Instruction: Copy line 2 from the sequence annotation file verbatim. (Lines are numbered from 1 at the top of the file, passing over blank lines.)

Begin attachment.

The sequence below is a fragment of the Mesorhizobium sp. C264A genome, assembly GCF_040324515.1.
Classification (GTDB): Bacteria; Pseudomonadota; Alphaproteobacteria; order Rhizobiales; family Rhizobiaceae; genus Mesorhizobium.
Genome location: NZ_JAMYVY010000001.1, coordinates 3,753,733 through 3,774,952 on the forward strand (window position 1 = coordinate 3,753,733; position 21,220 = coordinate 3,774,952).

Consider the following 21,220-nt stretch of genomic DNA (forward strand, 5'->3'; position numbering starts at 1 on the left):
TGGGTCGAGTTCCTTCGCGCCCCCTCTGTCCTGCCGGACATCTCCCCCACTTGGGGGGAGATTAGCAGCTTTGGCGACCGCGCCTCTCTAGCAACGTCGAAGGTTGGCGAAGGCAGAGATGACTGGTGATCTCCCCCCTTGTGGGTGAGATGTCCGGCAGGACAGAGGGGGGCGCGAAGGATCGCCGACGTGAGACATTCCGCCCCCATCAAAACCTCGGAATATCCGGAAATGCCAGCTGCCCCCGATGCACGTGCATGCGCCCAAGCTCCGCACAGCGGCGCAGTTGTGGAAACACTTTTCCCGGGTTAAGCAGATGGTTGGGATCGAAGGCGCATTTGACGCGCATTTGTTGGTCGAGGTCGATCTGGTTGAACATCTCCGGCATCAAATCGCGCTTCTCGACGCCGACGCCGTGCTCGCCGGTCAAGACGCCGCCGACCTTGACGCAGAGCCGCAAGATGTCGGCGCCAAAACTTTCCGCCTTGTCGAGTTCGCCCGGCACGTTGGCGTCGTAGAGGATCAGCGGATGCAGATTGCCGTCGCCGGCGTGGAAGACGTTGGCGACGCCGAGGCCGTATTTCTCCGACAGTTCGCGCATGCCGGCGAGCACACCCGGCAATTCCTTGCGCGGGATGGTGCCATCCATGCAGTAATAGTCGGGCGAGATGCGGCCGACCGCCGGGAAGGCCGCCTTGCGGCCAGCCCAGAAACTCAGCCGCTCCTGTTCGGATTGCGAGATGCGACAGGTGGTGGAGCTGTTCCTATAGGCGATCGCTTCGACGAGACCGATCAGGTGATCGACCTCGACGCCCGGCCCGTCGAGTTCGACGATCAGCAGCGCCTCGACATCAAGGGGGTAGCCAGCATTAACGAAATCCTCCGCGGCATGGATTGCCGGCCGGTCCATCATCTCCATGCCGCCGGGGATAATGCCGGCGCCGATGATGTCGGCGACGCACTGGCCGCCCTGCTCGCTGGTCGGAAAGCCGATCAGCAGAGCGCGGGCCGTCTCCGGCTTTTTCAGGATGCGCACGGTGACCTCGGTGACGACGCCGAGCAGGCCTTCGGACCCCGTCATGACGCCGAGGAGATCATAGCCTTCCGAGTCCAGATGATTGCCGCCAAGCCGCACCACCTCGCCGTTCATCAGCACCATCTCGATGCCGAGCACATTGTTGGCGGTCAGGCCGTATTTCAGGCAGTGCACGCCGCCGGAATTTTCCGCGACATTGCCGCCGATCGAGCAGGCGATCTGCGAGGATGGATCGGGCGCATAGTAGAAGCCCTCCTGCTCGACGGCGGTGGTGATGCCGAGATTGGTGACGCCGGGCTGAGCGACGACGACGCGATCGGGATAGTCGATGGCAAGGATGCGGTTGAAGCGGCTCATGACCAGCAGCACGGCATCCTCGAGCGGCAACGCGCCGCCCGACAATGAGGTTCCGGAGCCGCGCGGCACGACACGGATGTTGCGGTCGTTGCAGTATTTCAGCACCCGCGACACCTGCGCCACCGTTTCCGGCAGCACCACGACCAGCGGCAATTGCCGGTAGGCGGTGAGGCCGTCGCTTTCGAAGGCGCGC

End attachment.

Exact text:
Classification (GTDB): Bacteria; Pseudomonadota; Alphaproteobacteria; order Rhizobiales; family Rhizobiaceae; genus Mesorhizobium.